Over time, my assignments took me deeply into policy issues with the Secretary’s office, and I had the honor of first hand interactions with an extremely talented and effective chief executive officer.
What brought you to Chester County?
I felt a need to broaden my legal experience, and felt that should include litigation experience. I took a job in DER’s Philadelphia litigation office and did litigation for three years. After three years, I knew I didn’t want to become a career government lawyer but wasn’t sure where I wanted to practice. I interviewed with several Center City and West Chester firms. At that same time, Jim McErlane at Lamb McErlane was looking for an environmental attorney who could handle complicated regulatory, environmental and permitting issues for some long-time clients. Lamb McErlane seemed like a good fit.
What was there about Lamb McErlane that drew you there?
The client base, including the municipal authorities as well as the townships they had as established clients appealed to me. At Penn State, a mentor recommended I read a book about “doing well by doing good”. The author’s theme was that focusing on work with the public interest at heart, would naturally result in personal economic rewards.
My professional career has worked out that way. While I do have private clients, most of my clients are public entities. I understand the challenges public officials face and why they need to be responsive to their constituents. Even though most of my clients are boroughs, townships, and authorities, they have to face the core legal issues that any business faces. Lamb McErlane is uniquely positioned to address these issues for public as well as private businesses.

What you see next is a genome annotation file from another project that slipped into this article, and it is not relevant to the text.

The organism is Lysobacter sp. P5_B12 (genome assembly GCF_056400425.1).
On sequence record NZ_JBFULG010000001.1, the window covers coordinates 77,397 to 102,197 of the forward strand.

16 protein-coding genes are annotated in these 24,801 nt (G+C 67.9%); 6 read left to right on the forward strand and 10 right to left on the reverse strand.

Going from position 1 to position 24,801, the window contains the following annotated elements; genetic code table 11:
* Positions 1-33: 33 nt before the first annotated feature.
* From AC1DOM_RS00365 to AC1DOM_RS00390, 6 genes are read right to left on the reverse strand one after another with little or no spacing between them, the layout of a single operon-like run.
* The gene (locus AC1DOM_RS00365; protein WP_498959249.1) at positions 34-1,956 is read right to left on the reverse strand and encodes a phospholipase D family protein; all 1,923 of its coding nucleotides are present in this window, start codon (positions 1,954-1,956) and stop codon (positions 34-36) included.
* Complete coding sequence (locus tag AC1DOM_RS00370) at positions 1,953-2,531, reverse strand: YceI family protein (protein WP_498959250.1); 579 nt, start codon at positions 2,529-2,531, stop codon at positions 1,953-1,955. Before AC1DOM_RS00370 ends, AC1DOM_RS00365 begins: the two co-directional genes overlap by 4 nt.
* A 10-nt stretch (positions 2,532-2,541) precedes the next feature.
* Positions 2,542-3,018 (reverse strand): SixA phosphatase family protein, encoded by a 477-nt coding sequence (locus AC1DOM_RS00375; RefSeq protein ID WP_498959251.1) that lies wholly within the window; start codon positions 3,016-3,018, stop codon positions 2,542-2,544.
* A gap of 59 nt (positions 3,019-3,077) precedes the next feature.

Looking forward, Vince, what are the challenges in front of Lamb McErlane?
We would like to continue to leverage our municipal experience to continue to expand our reach at a competitive price to government entities beyond Chester County. I represent the Pottstown Borough Authority in Montgomery County and just obtained my first municipal authority in Lancaster County.
We are doing expanded work in my home town area, Delaware County, particularly for private businesses as they deal with challenges they are experiencing with their local municipalities. I’ve built up a reputation that I know what I’m doing when it comes to municipal work, and that I know how to help my clients achieve their goals without strong arming the municipality.
I like getting involved in cutting edge issues that are interesting, hot and involve my background and experience. For instance, I’m helping a Southern Chester County municipality divest of its public sewer system. Act 12 of 2016 changed the way the Pennsylvania Public Utility Commission can analyze and approve an acquisition of municipal water or sewage systems by public utilities. I’m helping this municipality negotiate the sale of its system to a public utility, and obtain the first Act 12 approval in the state for a $30M transaction. The initiative brings together all my municipal, water and regulatory experience to bear.